Photoresistor


Introduction to the Photoresistor

A photoresistor will change it’s resistance based on the lighting we apply to this component.   Also known as a Light Dependent Resistor (LDR), we use them in our every day life.   We use photoresistors to energize night lights in our house.  Furthermore, we use them in security lights, or in your automobile.   This allows your vehicle to automatically energize the headlights when it’s dark outside.  Here I will create a simple circuit that will energize an LED light when the room is dark.

Getting measurements

Before designing the circuit, let’s find the resistance under a lighted condition.   You also need to find the resistance that we expect in a dark condition.

LDR Lighted

Under the Lighted condition, we have about .575 Kilo ohms.

LDR No Light

With the light shut off, we have 269.5 Kilo Ohms.

Measure the Voltage Drop

I’ve placed the LDR in series with a 10K resistor.   We can easily calculate the voltage drop of the LDR during low and high intensity lighting, but let’s just run a simulation in tinkercad to see what happens.

Here is our voltage drop under dark conditions.   The LDR is dropping very little voltage:

Lights Off

Now, let’s check the voltage drop under full light:

Full Light

Here, we can see that we are dropping almost all of the voltage.

We need to decide on a threshold at which we want our LED to energize.   Let’s say, we want the LED to energize when the voltage drop of the LDR falls below 1 volt.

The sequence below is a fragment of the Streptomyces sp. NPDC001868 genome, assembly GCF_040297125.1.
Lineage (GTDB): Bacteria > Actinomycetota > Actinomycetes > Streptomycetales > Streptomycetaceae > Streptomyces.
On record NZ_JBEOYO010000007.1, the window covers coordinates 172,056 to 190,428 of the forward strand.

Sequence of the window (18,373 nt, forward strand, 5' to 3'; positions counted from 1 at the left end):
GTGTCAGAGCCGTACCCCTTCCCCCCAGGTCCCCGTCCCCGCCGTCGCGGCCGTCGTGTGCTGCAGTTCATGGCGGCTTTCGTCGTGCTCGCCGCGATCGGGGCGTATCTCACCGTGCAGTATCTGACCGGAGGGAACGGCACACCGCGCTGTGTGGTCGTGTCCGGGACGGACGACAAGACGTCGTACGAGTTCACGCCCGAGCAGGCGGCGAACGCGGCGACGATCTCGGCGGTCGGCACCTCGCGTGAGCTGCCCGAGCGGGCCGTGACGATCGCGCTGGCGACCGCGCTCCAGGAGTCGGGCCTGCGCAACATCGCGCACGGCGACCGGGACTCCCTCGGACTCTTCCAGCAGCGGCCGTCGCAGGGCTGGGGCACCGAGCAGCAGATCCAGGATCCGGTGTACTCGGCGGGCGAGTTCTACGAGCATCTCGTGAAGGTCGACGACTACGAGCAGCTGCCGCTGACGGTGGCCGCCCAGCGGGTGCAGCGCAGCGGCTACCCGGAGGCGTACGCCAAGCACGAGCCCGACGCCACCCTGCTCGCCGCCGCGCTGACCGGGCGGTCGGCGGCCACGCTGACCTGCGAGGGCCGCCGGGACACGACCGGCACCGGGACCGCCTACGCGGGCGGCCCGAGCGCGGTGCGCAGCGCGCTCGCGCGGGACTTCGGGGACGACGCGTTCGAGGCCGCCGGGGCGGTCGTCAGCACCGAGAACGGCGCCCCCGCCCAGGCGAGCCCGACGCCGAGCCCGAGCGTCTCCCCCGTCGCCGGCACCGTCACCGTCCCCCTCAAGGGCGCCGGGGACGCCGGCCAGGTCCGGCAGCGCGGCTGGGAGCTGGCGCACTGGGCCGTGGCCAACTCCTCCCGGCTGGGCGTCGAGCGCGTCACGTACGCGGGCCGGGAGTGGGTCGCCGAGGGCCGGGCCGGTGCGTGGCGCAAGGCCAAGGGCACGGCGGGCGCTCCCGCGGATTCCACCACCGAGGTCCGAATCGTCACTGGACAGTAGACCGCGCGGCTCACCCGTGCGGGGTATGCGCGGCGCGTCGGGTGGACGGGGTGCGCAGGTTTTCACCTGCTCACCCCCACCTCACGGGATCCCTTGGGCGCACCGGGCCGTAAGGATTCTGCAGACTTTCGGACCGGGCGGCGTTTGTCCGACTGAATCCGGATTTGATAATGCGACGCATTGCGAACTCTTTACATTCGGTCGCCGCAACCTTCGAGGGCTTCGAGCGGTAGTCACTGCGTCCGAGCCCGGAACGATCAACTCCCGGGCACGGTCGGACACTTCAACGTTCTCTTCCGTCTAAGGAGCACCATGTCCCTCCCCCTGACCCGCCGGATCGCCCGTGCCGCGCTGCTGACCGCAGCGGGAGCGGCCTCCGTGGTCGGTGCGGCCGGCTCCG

Write the code

Here, we will use the Analog Input example which comes with your arduino software.   Replace the code within the void loop() function as follows

Note:  If this code gives you errors, type it manually.   Sometimes by copying and pasting, you end up with some stray characters!

int sensorPin = A0; // select the input pin for the potentiometer
int ledPin = 13; // select the pin for the LED
int sensorValue = 0; // variable to store the value coming from the sensor

void setup() {
// declare the ledPin as an OUTPUT:
pinMode(ledPin, OUTPUT);
}

void loop() {
// read the value from the sensor:
sensorValue = analogRead(sensorPin);
if (sensorValue < 200){
digitalWrite(ledPin,HIGH);
}else{
digitalWrite(ledPin,LOW);
}
}

Note: The value of 200 is about 1/5th of 1024 which would give us a threshold of around 1 volt.

Now let’s test our code during light conditions:  You will notice the LED is OFF.

LED OFF

Then we will test the code under dark conditions:   You will notice the LED is ON!

LED ON

Let’s try this again in real life:

Lights On:

Real Lights On

Lights Off:

Real Lights Off

 

— Ricky Bryce

Leave a comment

Your email address will not be published. Required fields are marked *

9 + 1 =